John Podhoretz describes in excruciating detail just how badly Chuck Hagel did at his confirmation hearing for Secretary of Defense.
So Hagel corrected himself, kind of: "I was just handed a note that I misspoke -- that I said I supported the president's position on containment. If I said that, I meant to say that we don't have a position on containment." Whatever that means.
Later he said he was sorry he'd called the Iranian government elected and legitimate; rather, he should have said it was recognized.
"I don't understand Iranian politics," Hagel said -- which would be understandable if, say, Khloe Kardashian were testifying. But Hagel is going to be a key official determining US policy toward Iran, and one would hope he'd bring a bit of pre-existing knowledge to the table. ...
"There are a lot of things I don't know about," Hagel said, when it came to America's defenses. "If confirmed, I intend to know a lot more than I do."
But why should he bother? After all, he said in perhaps the most head-shaking comment of the day, "It doesn't matter what I think."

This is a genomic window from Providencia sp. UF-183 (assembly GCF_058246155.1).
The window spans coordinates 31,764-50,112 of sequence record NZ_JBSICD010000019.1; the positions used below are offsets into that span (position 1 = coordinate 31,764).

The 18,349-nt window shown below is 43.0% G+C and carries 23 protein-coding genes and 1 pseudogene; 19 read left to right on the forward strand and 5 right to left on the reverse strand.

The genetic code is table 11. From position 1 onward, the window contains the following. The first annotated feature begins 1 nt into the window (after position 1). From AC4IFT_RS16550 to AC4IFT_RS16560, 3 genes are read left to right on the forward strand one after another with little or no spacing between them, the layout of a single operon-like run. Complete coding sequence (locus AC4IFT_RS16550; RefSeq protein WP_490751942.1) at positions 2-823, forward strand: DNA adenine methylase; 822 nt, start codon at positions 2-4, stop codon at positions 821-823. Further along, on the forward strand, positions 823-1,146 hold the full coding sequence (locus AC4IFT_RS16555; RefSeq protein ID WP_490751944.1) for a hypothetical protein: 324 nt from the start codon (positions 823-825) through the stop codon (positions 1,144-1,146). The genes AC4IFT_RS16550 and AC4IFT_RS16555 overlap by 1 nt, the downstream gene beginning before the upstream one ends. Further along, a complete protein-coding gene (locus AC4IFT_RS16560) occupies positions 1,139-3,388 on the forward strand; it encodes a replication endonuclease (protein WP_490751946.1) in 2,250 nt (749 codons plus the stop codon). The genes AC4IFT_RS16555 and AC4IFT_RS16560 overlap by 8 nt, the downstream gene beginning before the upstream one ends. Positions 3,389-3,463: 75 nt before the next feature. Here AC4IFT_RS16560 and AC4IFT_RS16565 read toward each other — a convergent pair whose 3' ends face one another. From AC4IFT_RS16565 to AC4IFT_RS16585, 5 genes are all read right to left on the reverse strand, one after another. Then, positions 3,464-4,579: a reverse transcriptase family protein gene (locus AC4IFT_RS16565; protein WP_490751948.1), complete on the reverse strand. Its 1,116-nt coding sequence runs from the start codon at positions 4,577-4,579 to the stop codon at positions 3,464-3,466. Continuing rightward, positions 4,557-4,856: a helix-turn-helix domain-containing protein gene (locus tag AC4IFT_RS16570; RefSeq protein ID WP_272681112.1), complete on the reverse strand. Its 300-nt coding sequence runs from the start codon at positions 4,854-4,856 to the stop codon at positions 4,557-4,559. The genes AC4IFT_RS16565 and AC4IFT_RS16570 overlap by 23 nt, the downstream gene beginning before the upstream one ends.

Sen. Kelly Ayotte (R-NH) begged to differ: "It matters what you think," she found herself saying in response.
Or maybe this was the most head-shaking comment: Defense secretary is "not a policymaking position," and because he has to work in consultation with others and in service to the president, he won't be "running anything."
Senators generally make terrible administrators. There are exceptions, but not many. The kind of skills and talents that make for even a great Senator (like who?) are very different from those that make a great executive. Senators don't run anything. Most of them are in charge of staffs that run into the dozens at most. They don't have to be experts on anything much less operate a bureaucracy, they just have to say "yes" or "no" when staffers and lobbyists tell them to.
I'd be happy to have a Constitutional amendment that bars Senators from the Presidency and cabinet-level positions.